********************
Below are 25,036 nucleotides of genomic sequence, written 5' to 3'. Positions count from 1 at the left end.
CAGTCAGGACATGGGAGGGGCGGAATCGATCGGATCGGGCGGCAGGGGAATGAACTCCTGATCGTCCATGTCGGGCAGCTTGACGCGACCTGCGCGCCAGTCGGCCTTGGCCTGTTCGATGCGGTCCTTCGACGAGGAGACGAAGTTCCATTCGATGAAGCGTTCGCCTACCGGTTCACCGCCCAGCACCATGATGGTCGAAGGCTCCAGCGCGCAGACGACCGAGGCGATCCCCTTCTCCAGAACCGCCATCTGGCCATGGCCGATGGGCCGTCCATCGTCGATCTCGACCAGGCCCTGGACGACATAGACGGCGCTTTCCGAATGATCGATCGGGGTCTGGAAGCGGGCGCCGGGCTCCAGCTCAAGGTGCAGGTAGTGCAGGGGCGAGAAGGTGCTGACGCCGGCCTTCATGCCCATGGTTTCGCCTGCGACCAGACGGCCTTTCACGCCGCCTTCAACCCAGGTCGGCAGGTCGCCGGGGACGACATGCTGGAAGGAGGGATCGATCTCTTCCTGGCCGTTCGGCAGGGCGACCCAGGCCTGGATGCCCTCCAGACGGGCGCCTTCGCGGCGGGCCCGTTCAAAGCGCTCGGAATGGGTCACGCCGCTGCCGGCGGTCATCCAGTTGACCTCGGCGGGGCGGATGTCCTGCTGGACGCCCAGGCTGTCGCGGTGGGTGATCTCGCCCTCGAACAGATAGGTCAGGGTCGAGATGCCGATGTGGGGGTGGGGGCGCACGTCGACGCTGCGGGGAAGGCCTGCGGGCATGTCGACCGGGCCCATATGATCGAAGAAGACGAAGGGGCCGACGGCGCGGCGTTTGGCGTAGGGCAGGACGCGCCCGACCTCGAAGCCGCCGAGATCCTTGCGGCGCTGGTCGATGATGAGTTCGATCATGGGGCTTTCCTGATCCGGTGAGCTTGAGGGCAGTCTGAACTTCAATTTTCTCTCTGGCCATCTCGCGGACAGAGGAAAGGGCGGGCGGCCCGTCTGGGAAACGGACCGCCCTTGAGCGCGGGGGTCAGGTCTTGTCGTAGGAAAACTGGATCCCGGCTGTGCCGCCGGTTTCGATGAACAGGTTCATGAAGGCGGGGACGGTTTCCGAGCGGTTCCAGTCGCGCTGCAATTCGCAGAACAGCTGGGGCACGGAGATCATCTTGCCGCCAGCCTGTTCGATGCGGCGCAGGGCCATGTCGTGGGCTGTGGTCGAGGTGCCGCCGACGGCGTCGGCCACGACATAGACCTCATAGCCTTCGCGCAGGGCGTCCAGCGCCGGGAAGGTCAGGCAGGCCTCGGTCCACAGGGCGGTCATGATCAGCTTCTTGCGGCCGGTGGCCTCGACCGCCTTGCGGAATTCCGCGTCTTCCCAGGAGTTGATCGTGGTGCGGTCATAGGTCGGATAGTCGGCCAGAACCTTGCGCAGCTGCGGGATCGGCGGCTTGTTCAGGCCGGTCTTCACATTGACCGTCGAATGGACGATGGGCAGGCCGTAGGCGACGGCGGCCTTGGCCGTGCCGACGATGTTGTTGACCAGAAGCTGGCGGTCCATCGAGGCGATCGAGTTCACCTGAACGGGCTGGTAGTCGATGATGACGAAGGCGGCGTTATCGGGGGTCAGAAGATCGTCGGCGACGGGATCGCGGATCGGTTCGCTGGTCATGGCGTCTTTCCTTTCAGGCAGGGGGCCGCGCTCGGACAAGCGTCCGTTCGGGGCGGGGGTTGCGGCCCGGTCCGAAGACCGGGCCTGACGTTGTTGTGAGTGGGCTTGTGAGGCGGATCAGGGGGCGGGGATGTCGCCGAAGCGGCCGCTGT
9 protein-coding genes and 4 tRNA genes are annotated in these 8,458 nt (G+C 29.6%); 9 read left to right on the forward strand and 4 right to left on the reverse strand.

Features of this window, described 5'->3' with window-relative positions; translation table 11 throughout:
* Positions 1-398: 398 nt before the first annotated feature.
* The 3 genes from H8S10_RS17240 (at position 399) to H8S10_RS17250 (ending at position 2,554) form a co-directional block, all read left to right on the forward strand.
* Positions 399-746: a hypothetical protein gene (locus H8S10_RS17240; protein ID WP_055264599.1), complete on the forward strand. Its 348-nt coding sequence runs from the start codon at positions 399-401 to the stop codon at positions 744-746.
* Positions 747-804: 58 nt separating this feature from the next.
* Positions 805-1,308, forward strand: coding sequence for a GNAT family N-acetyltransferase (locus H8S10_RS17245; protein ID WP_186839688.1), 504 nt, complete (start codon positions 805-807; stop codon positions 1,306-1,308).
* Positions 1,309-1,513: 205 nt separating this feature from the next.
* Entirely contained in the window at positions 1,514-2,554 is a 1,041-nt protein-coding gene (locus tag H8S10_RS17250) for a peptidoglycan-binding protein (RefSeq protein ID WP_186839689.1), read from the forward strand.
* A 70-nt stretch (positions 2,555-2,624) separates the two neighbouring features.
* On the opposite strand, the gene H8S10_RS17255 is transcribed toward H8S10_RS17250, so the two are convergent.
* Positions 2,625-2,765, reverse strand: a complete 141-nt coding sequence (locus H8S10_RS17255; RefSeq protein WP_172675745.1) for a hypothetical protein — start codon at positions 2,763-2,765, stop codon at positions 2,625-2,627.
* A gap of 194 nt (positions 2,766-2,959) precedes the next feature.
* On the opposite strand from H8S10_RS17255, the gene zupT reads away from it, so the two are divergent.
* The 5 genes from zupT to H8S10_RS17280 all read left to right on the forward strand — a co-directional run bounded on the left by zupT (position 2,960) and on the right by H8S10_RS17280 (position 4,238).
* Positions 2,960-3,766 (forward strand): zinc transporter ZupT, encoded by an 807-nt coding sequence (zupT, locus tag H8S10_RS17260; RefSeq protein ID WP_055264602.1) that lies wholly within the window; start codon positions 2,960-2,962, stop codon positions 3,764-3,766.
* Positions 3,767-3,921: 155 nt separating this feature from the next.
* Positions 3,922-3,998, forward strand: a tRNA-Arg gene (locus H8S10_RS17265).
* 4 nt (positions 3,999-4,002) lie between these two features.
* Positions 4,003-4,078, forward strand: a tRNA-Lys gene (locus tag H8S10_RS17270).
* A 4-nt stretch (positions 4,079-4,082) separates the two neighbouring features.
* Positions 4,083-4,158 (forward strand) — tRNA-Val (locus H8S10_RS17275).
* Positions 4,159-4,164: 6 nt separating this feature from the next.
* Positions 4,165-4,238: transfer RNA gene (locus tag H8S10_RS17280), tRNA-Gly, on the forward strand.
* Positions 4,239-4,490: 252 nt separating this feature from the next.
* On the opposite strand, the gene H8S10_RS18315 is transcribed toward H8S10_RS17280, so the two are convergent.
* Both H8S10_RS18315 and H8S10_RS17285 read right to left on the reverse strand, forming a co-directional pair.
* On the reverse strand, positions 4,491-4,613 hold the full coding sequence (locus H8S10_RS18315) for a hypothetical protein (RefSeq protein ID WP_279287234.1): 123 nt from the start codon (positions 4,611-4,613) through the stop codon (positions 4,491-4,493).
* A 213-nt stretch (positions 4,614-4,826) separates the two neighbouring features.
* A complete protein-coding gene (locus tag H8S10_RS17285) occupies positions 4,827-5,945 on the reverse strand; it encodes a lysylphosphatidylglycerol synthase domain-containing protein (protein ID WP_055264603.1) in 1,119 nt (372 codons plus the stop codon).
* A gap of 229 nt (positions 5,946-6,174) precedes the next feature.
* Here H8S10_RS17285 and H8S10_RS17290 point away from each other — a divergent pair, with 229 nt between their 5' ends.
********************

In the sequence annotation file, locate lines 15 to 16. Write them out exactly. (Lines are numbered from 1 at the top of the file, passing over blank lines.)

* A gap of 194 nt (positions 2,766-2,959) precedes the next feature.
* On the opposite strand from H8S10_RS17255, the gene zupT reads away from it, so the two are divergent.